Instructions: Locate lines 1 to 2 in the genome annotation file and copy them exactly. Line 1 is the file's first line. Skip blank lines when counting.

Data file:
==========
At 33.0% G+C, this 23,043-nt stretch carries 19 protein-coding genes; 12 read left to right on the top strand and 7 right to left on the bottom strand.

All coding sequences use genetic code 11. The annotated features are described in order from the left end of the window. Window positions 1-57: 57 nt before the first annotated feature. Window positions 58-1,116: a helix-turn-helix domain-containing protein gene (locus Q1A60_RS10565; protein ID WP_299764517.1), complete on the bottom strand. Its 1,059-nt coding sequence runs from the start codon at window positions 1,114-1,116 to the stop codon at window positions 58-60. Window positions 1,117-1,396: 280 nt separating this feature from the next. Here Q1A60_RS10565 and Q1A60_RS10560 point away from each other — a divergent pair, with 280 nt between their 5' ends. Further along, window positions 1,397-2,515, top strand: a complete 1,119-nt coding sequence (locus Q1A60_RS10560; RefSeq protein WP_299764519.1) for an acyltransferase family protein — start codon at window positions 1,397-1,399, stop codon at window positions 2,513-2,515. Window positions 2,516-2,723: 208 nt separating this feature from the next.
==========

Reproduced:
At 33.0% G+C, this 23,043-nt stretch carries 19 protein-coding genes; 12 read left to right on the top strand and 7 right to left on the bottom strand.

All coding sequences use genetic code 11. The annotated features are described in order from the left end of the window. Window positions 1-57: 57 nt before the first annotated feature. Window positions 58-1,116: a helix-turn-helix domain-containing protein gene (locus Q1A60_RS10565; protein ID WP_299764517.1), complete on the bottom strand. Its 1,059-nt coding sequence runs from the start codon at window positions 1,114-1,116 to the stop codon at window positions 58-60. Window positions 1,117-1,396: 280 nt separating this feature from the next. Here Q1A60_RS10565 and Q1A60_RS10560 point away from each other — a divergent pair, with 280 nt between their 5' ends. Further along, window positions 1,397-2,515, top strand: a complete 1,119-nt coding sequence (locus Q1A60_RS10560; RefSeq protein WP_299764519.1) for an acyltransferase family protein — start codon at window positions 1,397-1,399, stop codon at window positions 2,513-2,515. Window positions 2,516-2,723: 208 nt separating this feature from the next.